A new standalone Cybersecurity Act that will be tabled in the Singapore Parliament next year may require the city state’s critical information infrastructure operators to report cybersecurity breaches, giving the country’s security watchdog more teeth, a legal expert says.
The bill will ensure that operators take proactive steps to secure Singapore’s critical information infrastructure, and report incidents. “We believe the steps may relate to mandatory reporting obligations, which may be imposed under the new Cybersecurity Act,” Andy Leck, managing principal of Baker & McKenzie.Wong & Leow in Singapore, told Asia Business Law Journal. “Currently, the Computer Misuse and Cybersecurity Act [CMCA] does not mandate the reporting of a cybersecurity breach.”
The Singapore government’s renewed focus on cybersecurity is a response to the growing threat of cyber attacks. In 2015, a hacker by the name of James Raj Arokiasamy was jailed after pleading guilty to 39 charges of computer misuse, including hacking into the webservers of a charitable foundation and a town council, and hacking into a company’s database to steal confidential banking information. In 2014, the database of a local karaoke company was hacked, resulting in the personal details of more than 300,000 individuals being leaked online.
“Cybercrime in Singapore is on the rise. For example, police statistics show that offences reported under the CMCA have increased by more than 60%, from 169 cases in 2013 to 278 cases in 2015,” said Leck.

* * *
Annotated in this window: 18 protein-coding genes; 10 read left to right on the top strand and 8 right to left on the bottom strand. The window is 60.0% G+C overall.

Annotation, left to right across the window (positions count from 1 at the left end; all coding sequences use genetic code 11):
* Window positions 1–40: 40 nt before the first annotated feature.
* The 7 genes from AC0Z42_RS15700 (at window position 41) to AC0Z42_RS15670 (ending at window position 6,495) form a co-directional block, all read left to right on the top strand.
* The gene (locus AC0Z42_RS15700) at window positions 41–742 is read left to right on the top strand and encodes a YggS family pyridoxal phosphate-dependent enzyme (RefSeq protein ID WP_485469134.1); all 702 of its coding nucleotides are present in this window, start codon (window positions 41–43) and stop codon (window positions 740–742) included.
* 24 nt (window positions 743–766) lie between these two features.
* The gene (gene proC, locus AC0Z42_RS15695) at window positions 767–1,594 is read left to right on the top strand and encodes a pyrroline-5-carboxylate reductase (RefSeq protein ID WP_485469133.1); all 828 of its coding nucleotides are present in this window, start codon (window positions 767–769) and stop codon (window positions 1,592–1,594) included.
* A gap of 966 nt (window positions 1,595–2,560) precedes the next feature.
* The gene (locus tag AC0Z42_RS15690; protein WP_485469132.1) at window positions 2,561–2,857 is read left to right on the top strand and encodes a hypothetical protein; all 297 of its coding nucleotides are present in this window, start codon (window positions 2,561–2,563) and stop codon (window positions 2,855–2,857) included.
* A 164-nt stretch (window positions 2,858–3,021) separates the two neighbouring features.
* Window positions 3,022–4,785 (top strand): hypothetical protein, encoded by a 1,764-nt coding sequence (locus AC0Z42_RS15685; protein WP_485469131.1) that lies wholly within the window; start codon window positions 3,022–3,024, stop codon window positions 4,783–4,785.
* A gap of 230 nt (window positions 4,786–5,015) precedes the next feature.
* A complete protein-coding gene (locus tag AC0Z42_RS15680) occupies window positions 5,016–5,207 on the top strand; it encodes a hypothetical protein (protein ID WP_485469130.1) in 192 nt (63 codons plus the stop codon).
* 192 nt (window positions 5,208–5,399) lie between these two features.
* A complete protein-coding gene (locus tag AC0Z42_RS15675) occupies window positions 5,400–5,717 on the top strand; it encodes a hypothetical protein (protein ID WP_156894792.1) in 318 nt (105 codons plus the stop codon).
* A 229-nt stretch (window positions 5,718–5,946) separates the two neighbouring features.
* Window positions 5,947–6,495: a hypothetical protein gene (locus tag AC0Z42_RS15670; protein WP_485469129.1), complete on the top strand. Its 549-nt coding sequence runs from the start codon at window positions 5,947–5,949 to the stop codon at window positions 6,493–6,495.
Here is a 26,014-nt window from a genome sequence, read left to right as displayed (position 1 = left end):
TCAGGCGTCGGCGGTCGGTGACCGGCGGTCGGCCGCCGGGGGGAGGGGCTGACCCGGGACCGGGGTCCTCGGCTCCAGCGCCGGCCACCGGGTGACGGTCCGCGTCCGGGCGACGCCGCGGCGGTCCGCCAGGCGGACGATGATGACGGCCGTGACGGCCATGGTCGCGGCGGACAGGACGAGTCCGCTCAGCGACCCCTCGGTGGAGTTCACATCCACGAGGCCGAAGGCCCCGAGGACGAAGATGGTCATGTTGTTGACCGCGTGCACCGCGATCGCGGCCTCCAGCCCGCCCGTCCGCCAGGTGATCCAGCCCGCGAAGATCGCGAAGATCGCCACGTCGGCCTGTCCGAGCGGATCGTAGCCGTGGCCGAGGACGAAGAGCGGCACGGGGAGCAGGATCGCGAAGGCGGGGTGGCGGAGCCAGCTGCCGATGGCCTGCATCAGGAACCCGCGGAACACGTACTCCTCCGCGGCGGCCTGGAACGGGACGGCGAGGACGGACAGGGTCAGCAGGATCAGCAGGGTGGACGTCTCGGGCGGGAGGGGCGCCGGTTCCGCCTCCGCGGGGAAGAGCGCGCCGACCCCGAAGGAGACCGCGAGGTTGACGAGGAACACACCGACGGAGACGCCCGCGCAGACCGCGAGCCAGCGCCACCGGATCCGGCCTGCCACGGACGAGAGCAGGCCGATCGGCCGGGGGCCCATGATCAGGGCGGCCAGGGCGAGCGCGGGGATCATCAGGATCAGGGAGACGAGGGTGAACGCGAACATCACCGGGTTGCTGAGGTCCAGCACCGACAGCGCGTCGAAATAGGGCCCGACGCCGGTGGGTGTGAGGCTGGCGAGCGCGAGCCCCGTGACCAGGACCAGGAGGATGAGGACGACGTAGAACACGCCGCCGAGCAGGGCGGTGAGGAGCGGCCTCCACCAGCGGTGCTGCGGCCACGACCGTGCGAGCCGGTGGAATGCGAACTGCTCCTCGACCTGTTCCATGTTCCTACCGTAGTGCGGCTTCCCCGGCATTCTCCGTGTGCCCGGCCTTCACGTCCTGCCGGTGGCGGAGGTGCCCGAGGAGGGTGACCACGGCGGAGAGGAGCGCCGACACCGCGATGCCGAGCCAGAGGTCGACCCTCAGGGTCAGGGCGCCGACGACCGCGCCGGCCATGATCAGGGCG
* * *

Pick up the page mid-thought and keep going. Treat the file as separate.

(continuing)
In defining the steps that operators should take, the Singapore government may consider the reporting regime that presently applies to the finance sector. “Financial institutions regulated by the Monetary Authority of Singapore are required to notify the authority of any IT security incident within an hour of its discovery. Within 14 days, a detailed report must be furnished to the authority,” said Leck.
The new bill will also empower the Cyber Security Agency of Singapore (CSA) to manage cyber incidents and raise the standards of cybersecurity providers in Singapore. Leck said the CSA might be vested with the authority to direct other individuals or organizations to take necessary measures to prevent cyber-security threats.
The CSA is already co-ordinating cross-sector responses and working closely with critical sectors to conduct cyber-security exercises and assess vulnerabilities. Leck said it is well positioned to effectively manage responses to cyber incidents across key sectors.
In April 2015, the CSA was formed to coordinate public and private-sector efforts to protect national systems from cyber threats.